In a major victory for animal rights activists, the Italian Parliament on Wednesday approved a bill that puts drastic limitations on animal testing. Scientists have warned that the provisions, voted by the Senate earlier this month, will severely hurt biomedical research in their country—but they haven't given up hope yet that the measures will be canceled.
“This Italian bill is brutal and is going to kill basic research,” says Roberto Caminiti, a physiologist at the University of Rome La Sapienza and chair of the Committee on Animals in Research for the Federation of European Neuroscience Societies.
The bill is Italy's implementation of a European directive adopted in September 2010; the country was one of several E.U. members that have been dragging their feet on the directive's implementation.
The Italian law goes far beyond the restrictions imposed by the directive, already seen by many researchers as quite restrictive. Among other things, the law bans breeding dogs, cats, and nonhuman primates for research purposes, or using them for any other purpose than health research; studies without pain killers or anesthesia, if the animal may experience pain (unless these are themselves the subject of the study); and using animals in studies of addiction, xenotransplantation, and for training purposes (except in higher education for veterinarians and physicians).
The bill also says that more scientific research is needed into the use of alternatives for animal testing and says animals that have been in one study can be reused in further tests only if it is really necessary.
“The Italian legislation represents a big revolution and an innovative act in favor of lab animals,” says Michela Kuan, a biologist and a member of the animal rights group Lega Anti Vivisezione (LAV) in Rome. The law will help stimulate alternatives to animal testing and eventually help phase out animal studies altogether, she says. Caminiti says abolishing animal studies altogether is for now an illusion, given that there is no treatment for many diseases.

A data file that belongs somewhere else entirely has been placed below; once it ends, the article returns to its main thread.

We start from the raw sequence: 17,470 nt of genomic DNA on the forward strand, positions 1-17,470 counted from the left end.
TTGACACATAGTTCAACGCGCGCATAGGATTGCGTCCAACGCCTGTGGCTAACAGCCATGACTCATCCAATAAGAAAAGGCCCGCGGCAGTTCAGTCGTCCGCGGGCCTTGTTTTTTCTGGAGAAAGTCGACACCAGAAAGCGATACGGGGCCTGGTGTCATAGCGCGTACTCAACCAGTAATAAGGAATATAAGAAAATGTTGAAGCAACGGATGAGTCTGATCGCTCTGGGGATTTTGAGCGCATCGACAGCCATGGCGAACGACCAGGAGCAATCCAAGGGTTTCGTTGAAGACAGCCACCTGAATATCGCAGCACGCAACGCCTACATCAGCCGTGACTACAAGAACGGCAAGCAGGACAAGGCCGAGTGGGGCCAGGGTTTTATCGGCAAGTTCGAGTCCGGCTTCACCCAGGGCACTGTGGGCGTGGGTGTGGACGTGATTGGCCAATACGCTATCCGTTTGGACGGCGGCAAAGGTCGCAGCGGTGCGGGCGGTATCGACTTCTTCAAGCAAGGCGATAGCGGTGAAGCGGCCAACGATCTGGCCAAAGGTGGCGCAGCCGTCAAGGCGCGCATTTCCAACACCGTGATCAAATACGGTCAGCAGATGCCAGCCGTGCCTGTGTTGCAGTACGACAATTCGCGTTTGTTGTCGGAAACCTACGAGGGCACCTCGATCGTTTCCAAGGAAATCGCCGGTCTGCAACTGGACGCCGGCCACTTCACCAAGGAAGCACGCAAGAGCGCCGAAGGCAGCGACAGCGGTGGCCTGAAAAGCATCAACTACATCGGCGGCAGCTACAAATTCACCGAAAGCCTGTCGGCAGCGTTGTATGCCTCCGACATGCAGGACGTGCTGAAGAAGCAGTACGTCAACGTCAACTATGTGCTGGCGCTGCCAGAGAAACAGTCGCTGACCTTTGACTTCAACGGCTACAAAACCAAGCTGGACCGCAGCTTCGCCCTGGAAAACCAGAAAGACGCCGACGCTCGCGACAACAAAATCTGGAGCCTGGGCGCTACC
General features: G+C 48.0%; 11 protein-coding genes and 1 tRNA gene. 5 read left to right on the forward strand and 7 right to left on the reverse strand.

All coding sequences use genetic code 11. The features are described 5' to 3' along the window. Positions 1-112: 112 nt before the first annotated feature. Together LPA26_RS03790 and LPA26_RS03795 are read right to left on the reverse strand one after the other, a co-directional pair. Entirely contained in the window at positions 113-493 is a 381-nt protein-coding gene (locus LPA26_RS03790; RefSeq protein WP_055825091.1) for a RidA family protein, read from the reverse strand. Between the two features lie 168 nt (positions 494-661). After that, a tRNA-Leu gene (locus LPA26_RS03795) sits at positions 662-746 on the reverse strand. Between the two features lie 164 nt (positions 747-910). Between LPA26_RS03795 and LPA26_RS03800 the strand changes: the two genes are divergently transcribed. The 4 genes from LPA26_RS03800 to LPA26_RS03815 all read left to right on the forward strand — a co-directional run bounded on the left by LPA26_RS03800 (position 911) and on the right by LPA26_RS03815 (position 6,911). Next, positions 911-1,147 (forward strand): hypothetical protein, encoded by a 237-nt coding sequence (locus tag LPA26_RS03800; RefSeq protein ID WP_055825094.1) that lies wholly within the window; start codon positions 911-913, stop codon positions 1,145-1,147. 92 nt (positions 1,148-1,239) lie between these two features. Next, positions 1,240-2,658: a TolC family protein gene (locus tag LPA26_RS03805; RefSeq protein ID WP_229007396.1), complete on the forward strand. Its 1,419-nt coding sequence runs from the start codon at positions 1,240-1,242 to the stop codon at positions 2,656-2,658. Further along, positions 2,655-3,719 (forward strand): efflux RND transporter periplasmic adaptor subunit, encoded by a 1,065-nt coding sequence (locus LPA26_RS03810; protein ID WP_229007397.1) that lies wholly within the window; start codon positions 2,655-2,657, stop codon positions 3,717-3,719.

Scientists, who recently rallied around the country to defend their research, are stunned by their defeat but not prepared to throw in the towel just yet. Countries are allowed to have more restrictive rules than those in the E.U. directive only if they were already in place before September 2010; that was not the case in Italy, and scientists may lobby the European Commission to start a so-called infringement procedure, says Dario Padovan, a biologist and coordinator of the Scientific Committee of Pro-Test Italia, a new organization that seeks to defend and explain animal research. Scientists will also try to sway Italian politicians, Padovan says.
In addition, scientists are hopeful that the Italian government, which has yet to sign off on the law, will refuse to do so. Ilaria Capua, a former avian influenza researcher who is now a member of Parliament for the Scelta Civica, the party of former prime minister Mario Monti, says that the government is committed to avoiding severe restrictions on animal research. Capua was one of the first to sign an official request by Scelta Civica asking the government to stop the new law from taking effect.
*Correction, 6 August, 11:11 a.m.: Mario Monti is the former prime minister of Italy, not the current prime minister. This has been fixed.